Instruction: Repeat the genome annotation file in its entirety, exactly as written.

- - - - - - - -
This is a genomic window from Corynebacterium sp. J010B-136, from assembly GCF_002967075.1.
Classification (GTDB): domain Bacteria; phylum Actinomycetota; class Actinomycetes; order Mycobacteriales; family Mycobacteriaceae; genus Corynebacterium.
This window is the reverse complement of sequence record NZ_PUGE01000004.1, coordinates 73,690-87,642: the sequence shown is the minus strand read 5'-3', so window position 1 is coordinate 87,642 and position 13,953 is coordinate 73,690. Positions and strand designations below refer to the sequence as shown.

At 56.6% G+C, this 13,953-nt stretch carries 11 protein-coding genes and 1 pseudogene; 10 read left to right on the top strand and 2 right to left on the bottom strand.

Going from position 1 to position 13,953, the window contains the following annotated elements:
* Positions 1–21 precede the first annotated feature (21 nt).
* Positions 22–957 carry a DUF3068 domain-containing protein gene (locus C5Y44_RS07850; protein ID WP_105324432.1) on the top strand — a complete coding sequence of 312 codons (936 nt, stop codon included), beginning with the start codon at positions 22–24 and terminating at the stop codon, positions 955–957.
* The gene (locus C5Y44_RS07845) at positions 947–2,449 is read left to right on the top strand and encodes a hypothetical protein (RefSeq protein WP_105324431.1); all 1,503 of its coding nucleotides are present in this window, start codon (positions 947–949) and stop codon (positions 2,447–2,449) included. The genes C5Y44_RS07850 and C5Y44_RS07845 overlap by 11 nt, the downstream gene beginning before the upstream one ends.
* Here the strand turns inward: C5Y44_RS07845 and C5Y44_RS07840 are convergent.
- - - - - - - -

This is a genomic window from Corynebacterium sp. J010B-136, from assembly GCF_002967075.1.
Classification (GTDB): domain Bacteria; phylum Actinomycetota; class Actinomycetes; order Mycobacteriales; family Mycobacteriaceae; genus Corynebacterium.
This window is the reverse complement of sequence record NZ_PUGE01000004.1, coordinates 73,690-87,642: the sequence shown is the minus strand read 5'-3', so window position 1 is coordinate 87,642 and position 13,953 is coordinate 73,690. Positions and strand designations below refer to the sequence as shown.

At 56.6% G+C, this 13,953-nt stretch carries 11 protein-coding genes and 1 pseudogene; 10 read left to right on the top strand and 2 right to left on the bottom strand.

Going from position 1 to position 13,953, the window contains the following annotated elements:
* Positions 1–21 precede the first annotated feature (21 nt).
* Positions 22–957 carry a DUF3068 domain-containing protein gene (locus C5Y44_RS07850; protein ID WP_105324432.1) on the top strand — a complete coding sequence of 312 codons (936 nt, stop codon included), beginning with the start codon at positions 22–24 and terminating at the stop codon, positions 955–957.
* The gene (locus C5Y44_RS07845) at positions 947–2,449 is read left to right on the top strand and encodes a hypothetical protein (RefSeq protein WP_105324431.1); all 1,503 of its coding nucleotides are present in this window, start codon (positions 947–949) and stop codon (positions 2,447–2,449) included. The genes C5Y44_RS07850 and C5Y44_RS07845 overlap by 11 nt, the downstream gene beginning before the upstream one ends.
* Here the strand turns inward: C5Y44_RS07845 and C5Y44_RS07840 are convergent.